Congressman Gregory Meeks has received tens of thousands of dollarsdos in personal loans that he didn't report publicly, the Daily News has learned.
Meeks (D-Queens) admitted to The News late Friday that in the past three years, he has obtained two loans totaling $55,000 that he did not reveal on the financial disclosure forms he's required to file with the U.S. House clerk.
He says he obtained one loan with an initial principal of $40,000 in 2007 and says he since has paid it back. Meeks says he got a second personal loan in 2008 with an initial principal of $15,000 that he's still paying back.
The congressman said that on Friday he filed amended financial disclosure statements that reflect the existence of the two loans.
His office, though, failed to respond to repeated requests for copies of the amended reports.
Meeks refused to disclose the purpose of either loan, but a source familiar with the situation said they were related to construction and renovation of his ornate, $830,000 home in Jamaica.
He also refused to explain why he'd suddenly confirmed the existence of the two loans. In previous filings, he'd revealed other minor items that weren't listed on his disclosure forms, records show.
The existence of the loans emerged Friday, shortly after The News questioned him about another loan he, for the first time, had disclosed.
Released Friday, the form stated that sometime last year, Meeks got a "personal loan" of $50,000 to $100,000 from a Queens businessman named Ed Ahmad.
One of Ahmad's businesses sells construction supplies and kitchen and bathroom appliances for homes. Saturday, an employee at Ahmad's real estate office said he was in a meeting and couldn't come to the phone to discuss the loan to Meeks. He did not return subsequent calls.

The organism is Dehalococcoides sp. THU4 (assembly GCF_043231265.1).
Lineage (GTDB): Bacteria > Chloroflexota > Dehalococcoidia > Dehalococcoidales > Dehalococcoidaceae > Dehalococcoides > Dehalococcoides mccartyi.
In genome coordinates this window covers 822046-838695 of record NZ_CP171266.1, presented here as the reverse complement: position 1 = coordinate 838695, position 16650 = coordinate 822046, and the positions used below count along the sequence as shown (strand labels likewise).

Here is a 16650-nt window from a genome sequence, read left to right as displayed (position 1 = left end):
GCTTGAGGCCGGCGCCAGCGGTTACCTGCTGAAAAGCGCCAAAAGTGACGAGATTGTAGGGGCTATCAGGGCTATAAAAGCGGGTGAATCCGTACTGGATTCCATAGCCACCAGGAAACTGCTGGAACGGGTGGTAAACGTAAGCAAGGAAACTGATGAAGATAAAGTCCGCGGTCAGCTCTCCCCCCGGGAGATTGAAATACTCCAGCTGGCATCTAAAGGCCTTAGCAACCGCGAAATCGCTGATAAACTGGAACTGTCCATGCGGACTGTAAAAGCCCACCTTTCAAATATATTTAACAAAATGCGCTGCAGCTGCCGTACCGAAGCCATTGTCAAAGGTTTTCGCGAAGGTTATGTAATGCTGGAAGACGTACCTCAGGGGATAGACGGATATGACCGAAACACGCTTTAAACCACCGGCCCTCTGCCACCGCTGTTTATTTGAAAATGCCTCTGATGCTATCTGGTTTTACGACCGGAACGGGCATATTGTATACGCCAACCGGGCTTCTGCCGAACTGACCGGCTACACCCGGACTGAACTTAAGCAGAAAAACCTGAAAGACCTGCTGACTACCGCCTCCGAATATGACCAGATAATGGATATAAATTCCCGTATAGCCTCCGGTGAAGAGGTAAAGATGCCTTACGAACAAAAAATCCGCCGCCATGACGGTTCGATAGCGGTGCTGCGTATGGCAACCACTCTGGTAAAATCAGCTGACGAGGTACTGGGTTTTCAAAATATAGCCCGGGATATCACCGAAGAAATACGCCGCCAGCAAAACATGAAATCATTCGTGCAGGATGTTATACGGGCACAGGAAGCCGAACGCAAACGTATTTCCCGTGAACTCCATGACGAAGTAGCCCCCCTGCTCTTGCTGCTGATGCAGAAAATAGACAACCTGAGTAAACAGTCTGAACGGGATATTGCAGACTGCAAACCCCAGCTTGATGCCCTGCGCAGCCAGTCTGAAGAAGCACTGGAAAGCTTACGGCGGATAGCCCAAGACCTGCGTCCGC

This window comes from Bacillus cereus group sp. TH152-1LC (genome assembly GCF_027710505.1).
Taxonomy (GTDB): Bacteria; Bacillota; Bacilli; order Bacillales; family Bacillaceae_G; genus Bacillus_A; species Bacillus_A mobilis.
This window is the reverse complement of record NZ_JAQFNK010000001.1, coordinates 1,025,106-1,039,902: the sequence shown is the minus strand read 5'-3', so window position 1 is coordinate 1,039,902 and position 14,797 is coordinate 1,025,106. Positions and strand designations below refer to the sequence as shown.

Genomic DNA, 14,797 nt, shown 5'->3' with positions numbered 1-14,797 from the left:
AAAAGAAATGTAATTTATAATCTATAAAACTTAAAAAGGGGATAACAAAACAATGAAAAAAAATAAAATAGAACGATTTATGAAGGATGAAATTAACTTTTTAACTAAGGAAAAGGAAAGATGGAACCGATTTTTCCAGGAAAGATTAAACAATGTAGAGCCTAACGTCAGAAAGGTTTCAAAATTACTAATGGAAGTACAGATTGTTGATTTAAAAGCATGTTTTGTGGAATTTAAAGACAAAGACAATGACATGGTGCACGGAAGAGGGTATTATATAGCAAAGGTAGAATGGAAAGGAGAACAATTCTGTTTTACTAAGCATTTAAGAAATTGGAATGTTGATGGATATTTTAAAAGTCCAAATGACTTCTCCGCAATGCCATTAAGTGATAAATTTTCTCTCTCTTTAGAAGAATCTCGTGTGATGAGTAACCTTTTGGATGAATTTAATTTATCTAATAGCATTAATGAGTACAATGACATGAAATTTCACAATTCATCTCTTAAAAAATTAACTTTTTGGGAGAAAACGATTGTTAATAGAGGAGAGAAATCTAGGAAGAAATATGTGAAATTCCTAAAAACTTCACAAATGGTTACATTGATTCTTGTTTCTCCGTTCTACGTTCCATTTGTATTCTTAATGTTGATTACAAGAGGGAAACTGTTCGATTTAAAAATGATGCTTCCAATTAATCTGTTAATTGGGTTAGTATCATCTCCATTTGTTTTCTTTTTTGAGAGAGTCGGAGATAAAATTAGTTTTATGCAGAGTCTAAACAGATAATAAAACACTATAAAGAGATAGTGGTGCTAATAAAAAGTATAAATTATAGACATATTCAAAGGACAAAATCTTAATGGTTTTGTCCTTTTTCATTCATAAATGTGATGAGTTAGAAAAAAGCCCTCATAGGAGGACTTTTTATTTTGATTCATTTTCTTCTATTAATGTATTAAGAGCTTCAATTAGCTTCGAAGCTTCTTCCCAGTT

In 2001, Ahmad testified before a state task force on reapportionment of political districts, identifying himself as president of the New York New Concept Democratic Club. In his testimony, he noted that he had received a citation from Meeks for his charitable work.
Meeks' statement to The News implied he paid interest on at least one of the loans, but he refused to disclose the interest rate, whether the loans required any collateral or their due date.
Under House rules, members of Congress must obtain special permission from the Ethics Commission for personal loans and provide documentation setting forth the terms.
Meeks purchased his massive, 109th Road home from developer Richard Dennis, who built it for him, obtaining mortgages totaling $701,922 for a sale listed at $830,000.
Federal prosecutors in Manhattan have subpoenaed documents from Meeks and several other Queens politicians, including Meeks' ally, state Senate President Malcolm Smith, in an ongoing corruption probe.
In April, Meeks turned over documents related to his house, as well as records related to his sponsorship of taxpayer dollars for various nonprofit organizations based in Queens.